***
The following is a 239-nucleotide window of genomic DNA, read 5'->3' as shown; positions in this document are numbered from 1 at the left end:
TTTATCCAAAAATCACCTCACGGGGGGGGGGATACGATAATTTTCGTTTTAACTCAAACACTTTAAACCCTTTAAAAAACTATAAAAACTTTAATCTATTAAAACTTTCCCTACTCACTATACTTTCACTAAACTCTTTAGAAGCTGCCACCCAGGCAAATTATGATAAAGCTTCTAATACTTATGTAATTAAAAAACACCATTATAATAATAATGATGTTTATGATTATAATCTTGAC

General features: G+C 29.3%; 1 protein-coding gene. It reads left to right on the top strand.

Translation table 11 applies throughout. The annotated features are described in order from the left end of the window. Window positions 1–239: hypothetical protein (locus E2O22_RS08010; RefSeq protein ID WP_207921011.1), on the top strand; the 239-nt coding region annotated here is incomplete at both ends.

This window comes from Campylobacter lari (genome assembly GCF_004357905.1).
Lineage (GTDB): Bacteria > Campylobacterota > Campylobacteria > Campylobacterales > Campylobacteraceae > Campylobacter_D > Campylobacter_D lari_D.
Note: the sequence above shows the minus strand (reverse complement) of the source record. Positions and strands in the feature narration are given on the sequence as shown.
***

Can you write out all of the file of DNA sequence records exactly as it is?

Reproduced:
The following is a 239-nucleotide window of genomic DNA, read 5'->3' as shown; positions in this document are numbered from 1 at the left end:
TTTATCCAAAAATCACCTCACGGGGGGGGGGATACGATAATTTTCGTTTTAACTCAAACACTTTAAACCCTTTAAAAAACTATAAAAACTTTAATCTATTAAAACTTTCCCTACTCACTATACTTTCACTAAACTCTTTAGAAGCTGCCACCCAGGCAAATTATGATAAAGCTTCTAATACTTATGTAATTAAAAAACACCATTATAATAATAATGATGTTTATGATTATAATCTTGAC

General features: G+C 29.3%; 1 protein-coding gene. It reads left to right on the top strand.

Translation table 11 applies throughout. The annotated features are described in order from the left end of the window. Window positions 1–239: hypothetical protein (locus E2O22_RS08010; RefSeq protein ID WP_207921011.1), on the top strand; the 239-nt coding region annotated here is incomplete at both ends.

This window comes from Campylobacter lari (genome assembly GCF_004357905.1).
Lineage (GTDB): Bacteria > Campylobacterota > Campylobacteria > Campylobacterales > Campylobacteraceae > Campylobacter_D > Campylobacter_D lari_D.
Note: the sequence above shows the minus strand (reverse complement) of the source record. Positions and strands in the feature narration are given on the sequence as shown.